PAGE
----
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Comments 11 comments

Constant Walker profile image

Constant Walker 8 years ago from Springfield, Oregon

Agreed. If we put more money, time and thought into planning committees, there would be less need of reactionary/emergency committees. Thinking ahead seems to be something we are seriously inept at.


William F. Torpey profile image

William F. Torpey 8 years ago from South Valley Stream, N.Y. Author

Thanks for commenting, Constant Walker. I keep hoping that government officials will learn someday to think ahead, but I'm not counting on it.


Bob 8 years ago

Bill , I couldn't agree with you more , however, having been an engineer with the DPW in my County the reality of the problem might be alittle thing known as O.T.If perchance it hadn't frozen over and you had crews on stand-by, I'm sure the City Father's would have been screaming about the waisting of tax payers money. Some times due to budget restraints , you're damned if you do , and damned if you don't.


William F. Torpey profile image

William F. Torpey 8 years ago from South Valley Stream, N.Y. Author

I wrote the column more than nine years ago, Bob, but I don't know of any governmental agency that has taken my advice. Budgets and priorities still rule the day, but I'd love to see a little more discussion and action on this problem. Thanks for commenting.


michael 8 years ago

hi just wanted too say hello an thanks for sending me your writes look forward to reading more have a good day bye for now michael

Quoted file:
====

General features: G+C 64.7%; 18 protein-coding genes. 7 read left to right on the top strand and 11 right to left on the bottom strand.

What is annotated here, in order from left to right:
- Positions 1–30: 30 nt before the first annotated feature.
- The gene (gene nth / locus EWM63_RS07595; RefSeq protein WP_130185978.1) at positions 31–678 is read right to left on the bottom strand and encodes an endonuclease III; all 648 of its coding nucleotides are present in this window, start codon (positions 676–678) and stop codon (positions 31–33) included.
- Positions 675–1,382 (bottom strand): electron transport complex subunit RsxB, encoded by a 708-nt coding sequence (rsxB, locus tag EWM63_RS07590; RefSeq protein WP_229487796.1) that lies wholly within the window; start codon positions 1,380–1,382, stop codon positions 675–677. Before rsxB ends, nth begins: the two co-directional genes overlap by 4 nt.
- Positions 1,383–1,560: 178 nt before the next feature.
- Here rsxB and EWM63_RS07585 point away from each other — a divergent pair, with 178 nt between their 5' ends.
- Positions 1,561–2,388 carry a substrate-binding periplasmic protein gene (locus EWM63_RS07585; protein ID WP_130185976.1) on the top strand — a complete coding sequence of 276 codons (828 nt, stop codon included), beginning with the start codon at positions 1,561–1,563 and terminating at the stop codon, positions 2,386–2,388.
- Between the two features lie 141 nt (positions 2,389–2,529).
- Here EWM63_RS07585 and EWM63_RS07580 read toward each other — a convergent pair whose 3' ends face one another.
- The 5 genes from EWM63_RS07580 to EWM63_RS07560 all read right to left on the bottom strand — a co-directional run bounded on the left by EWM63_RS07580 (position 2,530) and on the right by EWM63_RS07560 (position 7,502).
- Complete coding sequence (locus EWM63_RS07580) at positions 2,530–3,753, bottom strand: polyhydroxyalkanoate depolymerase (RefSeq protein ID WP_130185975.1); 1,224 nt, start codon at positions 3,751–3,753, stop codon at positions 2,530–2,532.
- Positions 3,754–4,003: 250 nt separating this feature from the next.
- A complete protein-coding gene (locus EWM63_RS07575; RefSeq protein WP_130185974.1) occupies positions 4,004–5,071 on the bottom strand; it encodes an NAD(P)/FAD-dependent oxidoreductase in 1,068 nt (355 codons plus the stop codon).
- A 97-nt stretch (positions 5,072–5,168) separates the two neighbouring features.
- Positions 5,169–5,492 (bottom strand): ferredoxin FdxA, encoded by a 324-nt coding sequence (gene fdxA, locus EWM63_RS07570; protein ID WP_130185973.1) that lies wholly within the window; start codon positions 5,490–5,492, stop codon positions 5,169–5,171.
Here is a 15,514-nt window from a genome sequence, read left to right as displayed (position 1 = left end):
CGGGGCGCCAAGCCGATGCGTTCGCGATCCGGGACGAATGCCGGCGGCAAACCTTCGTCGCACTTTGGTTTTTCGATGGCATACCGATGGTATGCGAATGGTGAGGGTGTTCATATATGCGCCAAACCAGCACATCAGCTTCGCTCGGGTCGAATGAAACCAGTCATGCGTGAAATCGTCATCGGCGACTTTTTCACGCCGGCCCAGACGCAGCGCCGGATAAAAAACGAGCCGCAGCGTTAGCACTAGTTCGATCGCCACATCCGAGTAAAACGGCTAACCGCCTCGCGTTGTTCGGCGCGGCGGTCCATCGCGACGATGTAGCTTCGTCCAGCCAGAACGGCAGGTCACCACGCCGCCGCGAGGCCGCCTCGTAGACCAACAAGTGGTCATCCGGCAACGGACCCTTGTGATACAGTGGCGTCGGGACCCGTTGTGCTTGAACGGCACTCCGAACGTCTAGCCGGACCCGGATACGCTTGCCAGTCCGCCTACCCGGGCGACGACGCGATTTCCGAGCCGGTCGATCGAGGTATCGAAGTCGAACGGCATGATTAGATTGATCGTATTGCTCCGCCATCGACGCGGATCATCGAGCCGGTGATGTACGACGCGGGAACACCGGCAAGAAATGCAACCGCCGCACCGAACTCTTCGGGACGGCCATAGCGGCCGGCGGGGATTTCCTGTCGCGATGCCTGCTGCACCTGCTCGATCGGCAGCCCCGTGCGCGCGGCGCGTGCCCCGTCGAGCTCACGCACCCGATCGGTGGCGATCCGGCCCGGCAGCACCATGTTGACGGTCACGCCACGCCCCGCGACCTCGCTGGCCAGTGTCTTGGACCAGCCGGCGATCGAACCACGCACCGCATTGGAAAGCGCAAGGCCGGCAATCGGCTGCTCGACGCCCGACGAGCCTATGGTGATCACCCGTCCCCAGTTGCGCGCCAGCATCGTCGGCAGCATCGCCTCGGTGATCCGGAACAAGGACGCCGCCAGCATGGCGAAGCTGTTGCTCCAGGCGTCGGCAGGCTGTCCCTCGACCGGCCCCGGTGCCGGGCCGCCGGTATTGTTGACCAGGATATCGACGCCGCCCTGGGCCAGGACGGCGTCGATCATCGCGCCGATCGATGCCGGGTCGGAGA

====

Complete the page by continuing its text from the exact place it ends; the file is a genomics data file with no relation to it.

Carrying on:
William F. Torpey profile image

William F. Torpey 8 years ago from South Valley Stream, N.Y. Author

Thank you, michael. Welcome aboard HubPages. It's a great site!


Shirley Anderson profile image

Shirley Anderson 8 years ago from Ontario, Canada

I agree with you William, all departments should be able to foresee certain situations and have a plan in place for potential problems.

Here in Canada, they won't put a stop light at an intersection until someone is killed there, except in instances where they are redoing a roadway.

I may be cynical, but I believe it's strictly a money thing. Once a situation blows up in their faces, they can find the time to address and do something about it. In fact, it takes more time and money to repair the damage (both practically and PR wise) than it would have taken to just take the precaution in the first place. Yet, they don't want to spend the money until they're forced to.

I doubt they'll ever change. Too bad.


William F. Torpey profile image

William F. Torpey 8 years ago from South Valley Stream, N.Y. Author

We're no different here in the U.S., Shirley. I can cite you many locations here where intersections are so dangerous that it's apparent they should be re-routed, but that would be expensive. I call them "accidents waiting to happen." There are some areas where several people have been killed, but still no action taken. Sadly, as you say, "they'll never change." Thanks for your not-really-cynical, but true, comment.


ColdWarBaby 8 years ago

Shirley is correct. The only thing anyone is thinking about when something is being done is how much immediate profit they can make from it.


William F. Torpey profile image

William F. Torpey 8 years ago from South Valley Stream, N.Y. Author

I agree, ColdWarBaby. Nevertheless, I remain hopeful that somebody, somewhere, sometime will try to do the right thing for the right reason. Too much to ask?


ColdWarBaby 8 years ago

Don't know William but I share your hope. You know what they say though. No good deed goes unpunished.